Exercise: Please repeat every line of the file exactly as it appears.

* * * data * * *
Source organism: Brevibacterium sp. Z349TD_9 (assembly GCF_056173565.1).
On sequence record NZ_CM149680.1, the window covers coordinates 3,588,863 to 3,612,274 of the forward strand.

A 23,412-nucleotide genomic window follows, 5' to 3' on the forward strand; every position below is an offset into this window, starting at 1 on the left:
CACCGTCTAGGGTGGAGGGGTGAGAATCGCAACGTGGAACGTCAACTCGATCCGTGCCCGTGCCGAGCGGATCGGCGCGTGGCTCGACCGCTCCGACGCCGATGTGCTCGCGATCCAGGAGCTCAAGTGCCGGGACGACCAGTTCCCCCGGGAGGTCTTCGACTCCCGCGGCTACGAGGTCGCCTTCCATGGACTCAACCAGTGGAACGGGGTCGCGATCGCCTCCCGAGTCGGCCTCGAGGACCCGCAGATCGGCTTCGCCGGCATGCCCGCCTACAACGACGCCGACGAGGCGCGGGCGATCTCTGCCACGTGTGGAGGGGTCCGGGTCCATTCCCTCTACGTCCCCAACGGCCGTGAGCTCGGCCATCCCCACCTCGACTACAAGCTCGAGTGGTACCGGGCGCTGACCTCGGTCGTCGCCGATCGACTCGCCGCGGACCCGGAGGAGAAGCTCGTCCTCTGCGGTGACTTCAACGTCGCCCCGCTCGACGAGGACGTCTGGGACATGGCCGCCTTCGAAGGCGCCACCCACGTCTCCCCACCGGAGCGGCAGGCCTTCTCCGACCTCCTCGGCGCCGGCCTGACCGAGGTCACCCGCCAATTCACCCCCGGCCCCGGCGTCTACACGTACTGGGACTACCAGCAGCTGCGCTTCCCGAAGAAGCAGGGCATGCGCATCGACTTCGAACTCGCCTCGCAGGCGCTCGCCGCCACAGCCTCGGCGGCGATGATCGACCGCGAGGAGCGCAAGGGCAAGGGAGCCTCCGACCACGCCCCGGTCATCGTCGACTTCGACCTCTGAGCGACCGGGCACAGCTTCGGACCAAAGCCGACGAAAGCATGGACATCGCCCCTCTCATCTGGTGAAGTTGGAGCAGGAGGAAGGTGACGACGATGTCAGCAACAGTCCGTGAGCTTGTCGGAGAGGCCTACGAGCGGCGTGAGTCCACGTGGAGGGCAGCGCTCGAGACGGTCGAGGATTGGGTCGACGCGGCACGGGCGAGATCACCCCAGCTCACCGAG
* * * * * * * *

Source organism: Brevibacterium sp. Z349TD_9 (assembly GCF_056173565.1).
On sequence record NZ_CM149680.1, the window covers coordinates 3,588,863 to 3,612,274 of the forward strand.

A 23,412-nucleotide genomic window follows, 5' to 3' on the forward strand; every position below is an offset into this window, starting at 1 on the left:
CACCGTCTAGGGTGGAGGGGTGAGAATCGCAACGTGGAACGTCAACTCGATCCGTGCCCGTGCCGAGCGGATCGGCGCGTGGCTCGACCGCTCCGACGCCGATGTGCTCGCGATCCAGGAGCTCAAGTGCCGGGACGACCAGTTCCCCCGGGAGGTCTTCGACTCCCGCGGCTACGAGGTCGCCTTCCATGGACTCAACCAGTGGAACGGGGTCGCGATCGCCTCCCGAGTCGGCCTCGAGGACCCGCAGATCGGCTTCGCCGGCATGCCCGCCTACAACGACGCCGACGAGGCGCGGGCGATCTCTGCCACGTGTGGAGGGGTCCGGGTCCATTCCCTCTACGTCCCCAACGGCCGTGAGCTCGGCCATCCCCACCTCGACTACAAGCTCGAGTGGTACCGGGCGCTGACCTCGGTCGTCGCCGATCGACTCGCCGCGGACCCGGAGGAGAAGCTCGTCCTCTGCGGTGACTTCAACGTCGCCCCGCTCGACGAGGACGTCTGGGACATGGCCGCCTTCGAAGGCGCCACCCACGTCTCCCCACCGGAGCGGCAGGCCTTCTCCGACCTCCTCGGCGCCGGCCTGACCGAGGTCACCCGCCAATTCACCCCCGGCCCCGGCGTCTACACGTACTGGGACTACCAGCAGCTGCGCTTCCCGAAGAAGCAGGGCATGCGCATCGACTTCGAACTCGCCTCGCAGGCGCTCGCCGCCACAGCCTCGGCGGCGATGATCGACCGCGAGGAGCGCAAGGGCAAGGGAGCCTCCGACCACGCCCCGGTCATCGTCGACTTCGACCTCTGAGCGACCGGGCACAGCTTCGGACCAAAGCCGACGAAAGCATGGACATCGCCCCTCTCATCTGGTGAAGTTGGAGCAGGAGGAAGGTGACGACGATGTCAGCAACAGTCCGTGAGCTTGTCGGAGAGGCCTACGAGCGGCGTGAGTCCACGTGGAGGGCAGCGCTCGAGACGGTCGAGGATTGGGTCGACGCGGCACGGGCGAGATCACCCCAGCTCACCGAG